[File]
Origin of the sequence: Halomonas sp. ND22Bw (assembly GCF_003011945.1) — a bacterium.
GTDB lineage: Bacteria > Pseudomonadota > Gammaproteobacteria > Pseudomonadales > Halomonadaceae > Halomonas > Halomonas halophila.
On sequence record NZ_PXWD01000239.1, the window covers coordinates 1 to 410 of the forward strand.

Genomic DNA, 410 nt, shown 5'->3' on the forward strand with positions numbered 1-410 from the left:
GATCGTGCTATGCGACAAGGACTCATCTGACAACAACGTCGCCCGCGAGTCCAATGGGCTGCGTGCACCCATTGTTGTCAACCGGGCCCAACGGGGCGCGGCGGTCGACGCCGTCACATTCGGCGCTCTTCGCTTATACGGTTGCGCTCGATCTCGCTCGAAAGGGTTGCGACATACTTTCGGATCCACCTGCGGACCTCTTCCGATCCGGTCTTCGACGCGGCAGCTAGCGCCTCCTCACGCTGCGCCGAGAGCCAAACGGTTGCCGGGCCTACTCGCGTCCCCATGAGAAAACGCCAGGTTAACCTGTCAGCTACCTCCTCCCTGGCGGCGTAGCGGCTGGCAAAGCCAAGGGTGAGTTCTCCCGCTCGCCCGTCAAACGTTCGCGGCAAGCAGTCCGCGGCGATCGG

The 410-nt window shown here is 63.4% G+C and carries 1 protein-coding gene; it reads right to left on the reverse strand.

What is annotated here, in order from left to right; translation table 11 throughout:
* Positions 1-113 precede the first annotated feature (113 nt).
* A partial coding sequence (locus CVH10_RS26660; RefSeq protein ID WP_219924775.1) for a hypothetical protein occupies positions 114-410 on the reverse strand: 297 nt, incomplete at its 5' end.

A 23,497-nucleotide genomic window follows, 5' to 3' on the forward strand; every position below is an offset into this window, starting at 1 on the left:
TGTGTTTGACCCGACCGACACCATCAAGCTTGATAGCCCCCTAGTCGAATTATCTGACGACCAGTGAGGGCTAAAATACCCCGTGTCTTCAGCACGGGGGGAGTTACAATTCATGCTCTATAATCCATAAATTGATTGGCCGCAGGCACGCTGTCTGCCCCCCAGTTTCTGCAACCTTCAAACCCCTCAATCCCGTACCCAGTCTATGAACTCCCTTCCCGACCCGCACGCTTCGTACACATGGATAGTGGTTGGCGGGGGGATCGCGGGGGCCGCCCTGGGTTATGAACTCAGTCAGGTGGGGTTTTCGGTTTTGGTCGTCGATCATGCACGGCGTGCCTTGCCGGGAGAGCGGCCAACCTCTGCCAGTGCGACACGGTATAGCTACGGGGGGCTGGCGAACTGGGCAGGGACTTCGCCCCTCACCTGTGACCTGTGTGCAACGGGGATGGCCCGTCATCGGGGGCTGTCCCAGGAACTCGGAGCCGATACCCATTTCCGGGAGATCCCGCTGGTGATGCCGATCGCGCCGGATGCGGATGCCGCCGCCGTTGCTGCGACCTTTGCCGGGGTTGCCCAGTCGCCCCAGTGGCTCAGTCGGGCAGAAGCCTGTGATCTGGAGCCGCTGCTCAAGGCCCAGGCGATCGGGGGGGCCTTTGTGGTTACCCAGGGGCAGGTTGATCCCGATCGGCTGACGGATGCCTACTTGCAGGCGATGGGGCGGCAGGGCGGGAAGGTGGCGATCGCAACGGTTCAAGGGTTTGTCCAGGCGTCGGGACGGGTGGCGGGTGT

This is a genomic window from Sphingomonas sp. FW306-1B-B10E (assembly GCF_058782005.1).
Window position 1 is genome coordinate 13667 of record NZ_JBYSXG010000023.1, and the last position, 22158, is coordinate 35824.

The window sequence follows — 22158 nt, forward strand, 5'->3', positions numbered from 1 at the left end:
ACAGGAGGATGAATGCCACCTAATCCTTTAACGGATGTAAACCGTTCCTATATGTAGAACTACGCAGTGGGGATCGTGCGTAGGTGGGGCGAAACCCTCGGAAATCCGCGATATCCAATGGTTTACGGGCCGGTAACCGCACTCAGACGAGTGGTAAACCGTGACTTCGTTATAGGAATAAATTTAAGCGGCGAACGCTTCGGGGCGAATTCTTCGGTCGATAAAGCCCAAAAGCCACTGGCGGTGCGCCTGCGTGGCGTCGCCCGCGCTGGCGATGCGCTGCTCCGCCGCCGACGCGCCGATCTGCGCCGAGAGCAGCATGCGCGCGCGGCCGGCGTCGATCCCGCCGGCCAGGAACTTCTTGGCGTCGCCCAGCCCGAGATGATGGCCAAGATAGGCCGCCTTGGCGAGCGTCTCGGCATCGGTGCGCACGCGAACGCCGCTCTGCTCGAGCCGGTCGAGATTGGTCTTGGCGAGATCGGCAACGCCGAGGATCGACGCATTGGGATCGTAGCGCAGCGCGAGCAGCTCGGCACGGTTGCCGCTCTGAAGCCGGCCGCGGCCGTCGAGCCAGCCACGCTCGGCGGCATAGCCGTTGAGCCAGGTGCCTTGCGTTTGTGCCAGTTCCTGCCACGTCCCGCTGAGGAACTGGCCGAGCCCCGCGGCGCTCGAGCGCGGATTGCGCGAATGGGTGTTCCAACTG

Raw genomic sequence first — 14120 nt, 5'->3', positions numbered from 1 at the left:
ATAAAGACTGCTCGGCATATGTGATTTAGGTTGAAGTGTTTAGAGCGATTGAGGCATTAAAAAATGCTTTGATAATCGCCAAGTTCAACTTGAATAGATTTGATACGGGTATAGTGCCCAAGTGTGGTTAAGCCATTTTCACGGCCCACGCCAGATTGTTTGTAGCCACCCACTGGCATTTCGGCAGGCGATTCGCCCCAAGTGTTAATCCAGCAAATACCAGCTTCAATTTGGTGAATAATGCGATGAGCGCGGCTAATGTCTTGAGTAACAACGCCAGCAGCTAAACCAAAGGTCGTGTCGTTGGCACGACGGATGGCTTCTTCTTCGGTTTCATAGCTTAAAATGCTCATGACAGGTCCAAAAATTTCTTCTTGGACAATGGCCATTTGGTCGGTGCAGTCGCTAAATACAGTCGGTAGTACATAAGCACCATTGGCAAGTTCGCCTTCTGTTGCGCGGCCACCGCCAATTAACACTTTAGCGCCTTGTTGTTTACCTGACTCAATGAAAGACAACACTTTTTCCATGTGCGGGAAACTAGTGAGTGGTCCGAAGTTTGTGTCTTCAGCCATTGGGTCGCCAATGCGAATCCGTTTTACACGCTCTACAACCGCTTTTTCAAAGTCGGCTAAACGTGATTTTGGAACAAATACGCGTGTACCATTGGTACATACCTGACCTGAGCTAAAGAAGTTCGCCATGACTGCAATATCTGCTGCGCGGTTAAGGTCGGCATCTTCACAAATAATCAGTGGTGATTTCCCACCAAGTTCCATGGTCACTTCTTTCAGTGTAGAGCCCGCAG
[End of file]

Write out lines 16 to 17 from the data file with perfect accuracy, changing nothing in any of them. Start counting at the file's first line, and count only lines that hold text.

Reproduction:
Raw genomic sequence first — 14120 nt, 5'->3', positions numbered from 1 at the left:
ATAAAGACTGCTCGGCATATGTGATTTAGGTTGAAGTGTTTAGAGCGATTGAGGCATTAAAAAATGCTTTGATAATCGCCAAGTTCAACTTGAATAGATTTGATACGGGTATAGTGCCCAAGTGTGGTTAAGCCATTTTCACGGCCCACGCCAGATTGTTTGTAGCCACCCACTGGCATTTCGGCAGGCGATTCGCCCCAAGTGTTAATCCAGCAAATACCAGCTTCAATTTGGTGAATAATGCGATGAGCGCGGCTAATGTCTTGAGTAACAACGCCAGCAGCTAAACCAAAGGTCGTGTCGTTGGCACGACGGATGGCTTCTTCTTCGGTTTCATAGCTTAAAATGCTCATGACAGGTCCAAAAATTTCTTCTTGGACAATGGCCATTTGGTCGGTGCAGTCGCTAAATACAGTCGGTAGTACATAAGCACCATTGGCAAGTTCGCCTTCTGTTGCGCGGCCACCGCCAATTAACACTTTAGCGCCTTGTTGTTTACCTGACTCAATGAAAGACAACACTTTTTCCATGTGCGGGAAACTAGTGAGTGGTCCGAAGTTTGTGTCTTCAGCCATTGGGTCGCCAATGCGAATCCGTTTTACACGCTCTACAACCGCTTTTTCAAAGTCGGCTAAACGTGATTTTGGAACAAATACGCGTGTACCATTGGTACATACCTGACCTGAGCTAAAGAAGTTCGCCATGACTGCAATATCTGCTGCGCGGTTAAGGTCGGCATCTTCACAAATAATCAGTGGTGATTTCCCACCAAGTTCCATGGTCACTTCTTTCAGTGTAGAGCCCGCAG